`the ideal reading...for the hours after midnight' Thus Henry James described the style of supernatural tale of which Sheridan Le Fanu was a master. Known in nineteenth-century Dublin as `The Invisible Prince' because of his reclusive and nocturnal habits, Le Fanu was fascinated by the occult. His writings draw on the Gothic tradition, elements of Irish folklore, and even on the social and political anxieties of his Anglo-Irish contemporaries. In exploring sometimes inexplicable terrors, the tales focus on the unease of the haunted men and women who encounter the supernatural, rather than on the origin or purpose of the visitant. This makes for spine-chilling reading. The five stories presented here have been collected by Dr Hesselius, a `metaphysical' doctor, the forerunner of the modern psychiatrist, who is willing to consider the ghosts both as real and as hallucinatory obsessions. The reader's doubtful anxiety mimics that of the protagonist, and each story thus creates that atmosphere of mystery which is the supernatural experience.
Edna O'Brien - The Country Girls
Meet Kate and Baba, two young Irish country girls who have spent their childhood together. As they leave the safety of their convent school in search of life and love in the big city, they struggle to maintain their somewhat tumultuous relationship. Kate, dreamy and romantic, yearns for true love, while Baba just wants to experience the life of a single girl. Although they set out to conquer the world together, as their lives take unexpected turns, Kate and Baba must ultimately learn to find their own way.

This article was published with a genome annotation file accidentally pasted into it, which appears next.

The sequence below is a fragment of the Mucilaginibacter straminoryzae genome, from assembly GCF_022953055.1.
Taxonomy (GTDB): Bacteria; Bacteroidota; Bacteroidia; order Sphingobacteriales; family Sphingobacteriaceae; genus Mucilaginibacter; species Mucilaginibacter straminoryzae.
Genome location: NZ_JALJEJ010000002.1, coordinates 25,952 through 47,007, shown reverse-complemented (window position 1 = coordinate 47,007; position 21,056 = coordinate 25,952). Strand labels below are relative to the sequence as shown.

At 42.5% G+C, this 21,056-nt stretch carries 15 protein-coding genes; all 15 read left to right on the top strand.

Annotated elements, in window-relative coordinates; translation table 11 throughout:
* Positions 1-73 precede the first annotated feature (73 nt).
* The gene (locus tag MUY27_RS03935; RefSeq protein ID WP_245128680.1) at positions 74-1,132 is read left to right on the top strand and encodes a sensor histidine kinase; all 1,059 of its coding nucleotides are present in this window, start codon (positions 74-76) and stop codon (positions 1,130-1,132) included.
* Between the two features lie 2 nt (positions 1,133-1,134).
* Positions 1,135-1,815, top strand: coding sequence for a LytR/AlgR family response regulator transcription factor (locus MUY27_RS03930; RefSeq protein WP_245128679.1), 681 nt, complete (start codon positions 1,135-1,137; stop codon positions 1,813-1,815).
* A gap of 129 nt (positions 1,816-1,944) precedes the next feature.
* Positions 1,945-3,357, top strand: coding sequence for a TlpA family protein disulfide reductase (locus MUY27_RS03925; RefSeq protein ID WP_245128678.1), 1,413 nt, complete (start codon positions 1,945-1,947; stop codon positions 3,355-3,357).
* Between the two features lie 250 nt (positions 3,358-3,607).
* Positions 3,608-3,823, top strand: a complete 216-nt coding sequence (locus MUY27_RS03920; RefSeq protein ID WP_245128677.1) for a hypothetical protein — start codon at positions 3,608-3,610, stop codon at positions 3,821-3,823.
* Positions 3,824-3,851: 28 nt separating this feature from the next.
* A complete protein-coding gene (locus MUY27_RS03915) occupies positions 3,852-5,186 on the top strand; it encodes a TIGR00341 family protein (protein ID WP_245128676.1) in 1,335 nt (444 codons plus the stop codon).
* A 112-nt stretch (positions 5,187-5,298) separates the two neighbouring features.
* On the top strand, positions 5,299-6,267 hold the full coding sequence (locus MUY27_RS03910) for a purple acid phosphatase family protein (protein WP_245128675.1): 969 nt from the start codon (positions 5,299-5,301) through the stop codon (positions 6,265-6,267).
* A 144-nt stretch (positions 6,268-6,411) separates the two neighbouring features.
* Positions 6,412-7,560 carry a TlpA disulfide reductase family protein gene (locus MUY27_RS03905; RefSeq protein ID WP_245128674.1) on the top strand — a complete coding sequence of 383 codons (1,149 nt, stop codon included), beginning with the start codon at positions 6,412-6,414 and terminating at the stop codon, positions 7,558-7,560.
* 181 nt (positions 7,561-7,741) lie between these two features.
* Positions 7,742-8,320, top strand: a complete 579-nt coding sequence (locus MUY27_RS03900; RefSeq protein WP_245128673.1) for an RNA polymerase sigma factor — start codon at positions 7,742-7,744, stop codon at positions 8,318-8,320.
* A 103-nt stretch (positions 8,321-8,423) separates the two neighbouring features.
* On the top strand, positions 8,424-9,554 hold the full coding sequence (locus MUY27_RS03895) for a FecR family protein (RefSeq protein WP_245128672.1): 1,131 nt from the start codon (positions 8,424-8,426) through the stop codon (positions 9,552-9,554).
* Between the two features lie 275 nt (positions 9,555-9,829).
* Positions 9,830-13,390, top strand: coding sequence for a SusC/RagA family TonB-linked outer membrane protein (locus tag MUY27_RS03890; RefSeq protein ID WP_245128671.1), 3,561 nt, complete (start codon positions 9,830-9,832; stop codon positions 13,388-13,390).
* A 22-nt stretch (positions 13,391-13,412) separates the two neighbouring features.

Edna O'Brien - Girl with Green Eyes
"I had dyed all our underwear purple. Baba read somewhere that was a sexy colour, and on the way home from Mass we bought five packets of dye." Cait (now Kate) and Baba are installed in their Dublin guest-house, making up for their sheltered upbringing by drinking, wearing lipstick and dressing up for the local men and going dancing. Kate creates a furore by falling in love with Eugene, a non-Catholic who is separated from his American wife and child. When word of their liaison reaches her father, all hell is let loose. Bad girl Baba has also met a married man and she, like Kate, is tormented by desire and fear. Unlike Kate, however, she is still completely impossible. The story of Caithleen and Baba began in _The Country Girls_ and continues in _Girls in Thier Married Bliss_, both published by Penguin.
John McGahern - Amongst Women
Moran is an old Republican whose life was forever transformed by his days of glory as a guerilla leader in the War of Independence. Now, in old age, living out in the country, Moran is still fighting - with his family, his friends, even himself - in a poignant struggle to come to terms with the past.